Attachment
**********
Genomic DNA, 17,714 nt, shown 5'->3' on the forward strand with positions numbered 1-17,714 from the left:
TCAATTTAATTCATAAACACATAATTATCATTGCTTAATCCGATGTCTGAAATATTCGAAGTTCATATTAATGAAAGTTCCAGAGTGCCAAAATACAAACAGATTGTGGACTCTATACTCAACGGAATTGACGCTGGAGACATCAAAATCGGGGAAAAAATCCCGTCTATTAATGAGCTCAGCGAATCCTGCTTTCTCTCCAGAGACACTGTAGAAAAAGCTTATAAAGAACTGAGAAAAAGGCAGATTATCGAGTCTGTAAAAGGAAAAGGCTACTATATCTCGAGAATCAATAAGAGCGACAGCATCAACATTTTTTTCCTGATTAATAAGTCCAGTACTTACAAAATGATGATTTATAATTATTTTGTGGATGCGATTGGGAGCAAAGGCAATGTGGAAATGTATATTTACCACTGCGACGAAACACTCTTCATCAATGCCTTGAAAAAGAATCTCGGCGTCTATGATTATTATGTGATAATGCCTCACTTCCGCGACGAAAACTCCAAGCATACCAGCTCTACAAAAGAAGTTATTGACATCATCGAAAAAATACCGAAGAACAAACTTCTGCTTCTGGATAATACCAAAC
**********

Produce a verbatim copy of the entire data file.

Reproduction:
Genomic DNA, 17,714 nt, shown 5'->3' on the forward strand with positions numbered 1-17,714 from the left:
TCAATTTAATTCATAAACACATAATTATCATTGCTTAATCCGATGTCTGAAATATTCGAAGTTCATATTAATGAAAGTTCCAGAGTGCCAAAATACAAACAGATTGTGGACTCTATACTCAACGGAATTGACGCTGGAGACATCAAAATCGGGGAAAAAATCCCGTCTATTAATGAGCTCAGCGAATCCTGCTTTCTCTCCAGAGACACTGTAGAAAAAGCTTATAAAGAACTGAGAAAAAGGCAGATTATCGAGTCTGTAAAAGGAAAAGGCTACTATATCTCGAGAATCAATAAGAGCGACAGCATCAACATTTTTTTCCTGATTAATAAGTCCAGTACTTACAAAATGATGATTTATAATTATTTTGTGGATGCGATTGGGAGCAAAGGCAATGTGGAAATGTATATTTACCACTGCGACGAAACACTCTTCATCAATGCCTTGAAAAAGAATCTCGGCGTCTATGATTATTATGTGATAATGCCTCACTTCCGCGACGAAAACTCCAAGCATACCAGCTCTACAAAAGAAGTTATTGACATCATCGAAAAAATACCGAAGAACAAACTTCTGCTTCTGGATAATACCAAAC